Normal life in Britain or, indeed, in every country in the world was suspended while every few minutes came rumours and later confirmation of another nuclear explosion and then yet another and not long after, still another. If the Second World War had been covered in such blow-by-blow detail, then it could scarcely have been more compelling television news. Gabrielle was unable to concentrate on any one thing for more than a moment until her attention was drawn towards the mobile feed on her phone or the high-definition images on the television. Although the news presentation, even on Fox News UK, was coherent and informative, Gabrielle couldn't retain more than a staccato pattern in her head as atrocity followed by catastrophe followed by humanitarian crisis. There was too much to assimilate. It was far too apocalyptic in its scale and implications for her to put it into any kind of context.
This was just too much news for one day.
All these ancient cities whose history was more venerable than most European civilisations; all those lives lost in the most appalling suffering; all those mushroom clouds sprouting over the Punjab, Gujarat and the Kashmir: all of this was far far too much for Gabrielle to take in. She preferred her life-defining epic international events to happen at a more readily comprehensible pace. Barely had she grasped that Rawalpindi was now a city that more resembled the caldera of an active volcano than a home for millions of Pakistanis, than she had to assimilate the news that the desert surrounding Jaipur was now more hospitable than the city itself.
"This isn't right," Ghazi moaned. "It's not right at all."
Gabrielle could only agree, but what else could she do?
She was also aware that unlike most wars in the last century, she and other British citizens couldn't just view a war between India and Pakistan as just another regrettable foreign conflict which, even if British soldiers were involved, was mostly just another televisual diversion.
This was a war whose radioactive pollution would be carried across the globe by the prevailing winds and where—although those neighbouring countries unfortunate enough to be in the path would be the ones to suffer the most from the fallout—very soon there would be nowhere on the planet that wouldn't see a lethal increase in cancer and other radioactive ailments. And there was also scientific speculation that this would lead to an unusually cold winter as a result of all the Punjabi dust and Kashmiri soil ejected in tiny particles into the planet's outer atmosphere and then smeared evenly over every single square kilometre of the planet.
Radiation and bad weather was indiscriminate and random. It was the chill wind of post-conflict readjustment that Gabrielle dreaded most. After all, her most loyal lover, her most senior managers and the greatest proportion of her employees all came from the blighted regions that would now for the rest of her life be associated with a single devastating event. No one from now on could contemplate Jaipur, Lahore or Srinagar without reflecting on its demise, any more than they could Hiroshima, Dresden or the World Trade Center.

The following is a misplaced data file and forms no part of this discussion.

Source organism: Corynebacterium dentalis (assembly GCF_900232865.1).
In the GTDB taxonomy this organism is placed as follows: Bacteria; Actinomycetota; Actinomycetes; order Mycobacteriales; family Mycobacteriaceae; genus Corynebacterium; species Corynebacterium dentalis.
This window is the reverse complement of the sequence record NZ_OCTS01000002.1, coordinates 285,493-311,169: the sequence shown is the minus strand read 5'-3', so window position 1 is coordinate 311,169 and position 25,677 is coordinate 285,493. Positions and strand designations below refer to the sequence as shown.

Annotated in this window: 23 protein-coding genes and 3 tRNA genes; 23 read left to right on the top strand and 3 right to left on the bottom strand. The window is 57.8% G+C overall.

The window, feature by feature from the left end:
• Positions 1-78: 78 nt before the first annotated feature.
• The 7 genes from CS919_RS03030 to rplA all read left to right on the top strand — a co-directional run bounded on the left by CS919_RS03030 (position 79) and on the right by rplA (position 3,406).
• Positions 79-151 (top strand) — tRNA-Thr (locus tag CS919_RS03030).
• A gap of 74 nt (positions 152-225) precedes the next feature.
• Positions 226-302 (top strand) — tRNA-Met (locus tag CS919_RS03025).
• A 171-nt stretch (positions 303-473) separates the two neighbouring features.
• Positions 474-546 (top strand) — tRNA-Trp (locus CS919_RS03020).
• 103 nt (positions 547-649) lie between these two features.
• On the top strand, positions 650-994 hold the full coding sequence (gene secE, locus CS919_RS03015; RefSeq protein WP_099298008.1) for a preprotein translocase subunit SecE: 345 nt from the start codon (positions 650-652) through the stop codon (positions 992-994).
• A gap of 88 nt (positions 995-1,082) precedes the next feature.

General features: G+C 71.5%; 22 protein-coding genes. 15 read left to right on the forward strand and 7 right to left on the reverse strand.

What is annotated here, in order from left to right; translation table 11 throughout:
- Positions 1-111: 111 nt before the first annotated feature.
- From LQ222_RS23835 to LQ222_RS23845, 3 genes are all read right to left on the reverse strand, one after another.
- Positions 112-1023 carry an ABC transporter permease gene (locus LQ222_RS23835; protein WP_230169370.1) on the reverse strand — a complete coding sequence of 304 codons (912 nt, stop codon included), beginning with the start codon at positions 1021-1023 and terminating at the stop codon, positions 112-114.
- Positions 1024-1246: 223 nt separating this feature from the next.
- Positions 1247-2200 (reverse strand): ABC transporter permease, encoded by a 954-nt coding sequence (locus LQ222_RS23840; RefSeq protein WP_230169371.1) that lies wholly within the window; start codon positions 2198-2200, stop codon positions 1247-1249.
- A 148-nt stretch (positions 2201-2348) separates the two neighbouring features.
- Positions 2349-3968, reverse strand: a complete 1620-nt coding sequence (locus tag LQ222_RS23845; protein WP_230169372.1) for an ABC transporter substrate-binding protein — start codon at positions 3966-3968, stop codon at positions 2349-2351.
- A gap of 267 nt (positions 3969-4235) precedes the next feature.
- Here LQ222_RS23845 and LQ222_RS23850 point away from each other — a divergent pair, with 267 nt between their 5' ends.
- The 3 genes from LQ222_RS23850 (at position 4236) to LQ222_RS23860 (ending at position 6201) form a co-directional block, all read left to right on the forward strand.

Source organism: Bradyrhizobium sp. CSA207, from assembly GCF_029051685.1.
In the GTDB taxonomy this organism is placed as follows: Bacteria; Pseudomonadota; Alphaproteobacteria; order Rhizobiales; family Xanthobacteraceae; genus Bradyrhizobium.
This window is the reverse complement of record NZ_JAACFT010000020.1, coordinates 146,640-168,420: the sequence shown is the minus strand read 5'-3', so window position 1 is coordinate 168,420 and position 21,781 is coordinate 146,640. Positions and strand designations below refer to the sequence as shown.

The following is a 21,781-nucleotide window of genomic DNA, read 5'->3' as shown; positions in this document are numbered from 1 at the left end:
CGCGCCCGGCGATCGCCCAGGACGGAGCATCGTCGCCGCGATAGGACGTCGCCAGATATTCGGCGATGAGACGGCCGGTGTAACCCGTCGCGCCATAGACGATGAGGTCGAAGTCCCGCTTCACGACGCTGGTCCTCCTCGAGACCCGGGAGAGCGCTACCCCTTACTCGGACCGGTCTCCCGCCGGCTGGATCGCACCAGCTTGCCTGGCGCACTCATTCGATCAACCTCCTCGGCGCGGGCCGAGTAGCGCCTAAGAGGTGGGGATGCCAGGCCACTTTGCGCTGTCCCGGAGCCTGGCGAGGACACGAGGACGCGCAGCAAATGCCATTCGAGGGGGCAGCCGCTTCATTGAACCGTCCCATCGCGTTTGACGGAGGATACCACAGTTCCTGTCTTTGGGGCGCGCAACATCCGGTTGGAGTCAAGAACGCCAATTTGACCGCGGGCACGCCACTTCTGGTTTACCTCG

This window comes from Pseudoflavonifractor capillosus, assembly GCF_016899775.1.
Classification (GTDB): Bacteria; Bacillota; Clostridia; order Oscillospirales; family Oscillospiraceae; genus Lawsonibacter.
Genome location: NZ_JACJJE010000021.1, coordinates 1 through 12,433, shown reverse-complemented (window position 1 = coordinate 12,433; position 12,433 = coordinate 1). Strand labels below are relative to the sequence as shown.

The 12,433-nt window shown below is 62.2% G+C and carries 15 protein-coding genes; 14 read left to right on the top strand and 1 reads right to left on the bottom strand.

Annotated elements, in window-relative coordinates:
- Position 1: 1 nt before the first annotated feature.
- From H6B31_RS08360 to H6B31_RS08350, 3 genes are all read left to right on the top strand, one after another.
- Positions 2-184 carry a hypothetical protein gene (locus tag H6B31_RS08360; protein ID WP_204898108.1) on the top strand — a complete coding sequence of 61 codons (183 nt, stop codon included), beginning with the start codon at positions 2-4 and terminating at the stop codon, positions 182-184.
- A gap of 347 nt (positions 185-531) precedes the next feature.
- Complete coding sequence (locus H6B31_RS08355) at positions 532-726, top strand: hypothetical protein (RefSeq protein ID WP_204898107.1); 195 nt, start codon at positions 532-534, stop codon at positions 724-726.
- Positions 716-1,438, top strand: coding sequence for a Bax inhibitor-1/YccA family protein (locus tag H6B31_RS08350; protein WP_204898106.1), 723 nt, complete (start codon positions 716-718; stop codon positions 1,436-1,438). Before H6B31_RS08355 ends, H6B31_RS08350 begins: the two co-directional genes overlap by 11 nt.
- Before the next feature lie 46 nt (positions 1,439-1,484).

It was more than lives lost. It was a permanent scar on human history.
How would Gabrielle's agricultural business survive this crisis? Would her staff work harder given that they no longer had a home in the East to which they could return? Or would they be so despondent that nothing useful could be done? How long would it take Ghazi to recover from his despair? This was itself indicative of the intermittent depression he'd suffered from ever since the day he'd been badly beaten up in Oxford
"Do you want me to turn the TV off?" Gabrielle suggested as Ghazi's gaze was drawn to the image replayed over and over again as the dust and debris of the once little known city of Jalandhar ascended into the brilliant blue sky. "Isn't this all a bit too much, don't you think?"
"It's certainly too much," Ghazi admitted as his tear-stained face reluctantly dragged its gaze away from the huge flat screen that dominated the living room wall. "It's more than too much. It's a lifetime's worth of too much. But I fear that if I don't watch what's happening I'll miss something and that will be the something that I'll forever regret not seeing..."
"Like the bombing of New Delhi," suggested Ghazi. "Like the end of Indian democracy. Like an atrocity that will somehow make even the destruction of Jaipur seem like a footnote. I don't know. This is history. And, what's worse, it's my history."
Gabrielle resisted the temptation of reminding Ghazi of how many generations it had been since anyone in his family had lived in India or anywhere outside of Europe and America. But she couldn't just sit here and watch Ghazi weep over the unfolding tragedy, however naked he was,
"I'll phone Ajit," she said. "I'll find out how he is."
Ghazi nodded. "You do that," he said. "Tell him that I feel his pain, even if he is Pakistani."
"I appreciate your call," said Ajit when he picked up the phone. "My wife is overwhelmed by grief. The boys don't really understand what's going on, but they can't be dragged away from the television."
"Is there anything I can do?" Gabrielle asked.
"Nothing," said Ajit, and then thinking better of it: "My wife... She needs company. Many of her relatives in Pakistan, you understand. There may be funerals. I just don't know..."
Gabrielle inwardly groaned but she knew what she needed to say. "These are special circumstances. You can take as much time off work as you feel you need to..."
"But the farm..." Ajit protested half-heartedly.
"Don't worry about that," said Gabrielle. "We might just have to write off the harvest this year. Especially given the likelihood of radioactive dust..."
"It will affect all farmers in Britain equally," said Ajit.
Gabrielle appreciated Ajit's comforting words, but she knew as Ajit also did that with a workforce absent in mourning, radioactive dust falling from the sky and the likelihood of an unusually cold winter, the immediate commercial prospects could not be especially good.
"Whatever happens to me and my business is as nothing compared to what's happened over in your home country," she said diplomatically.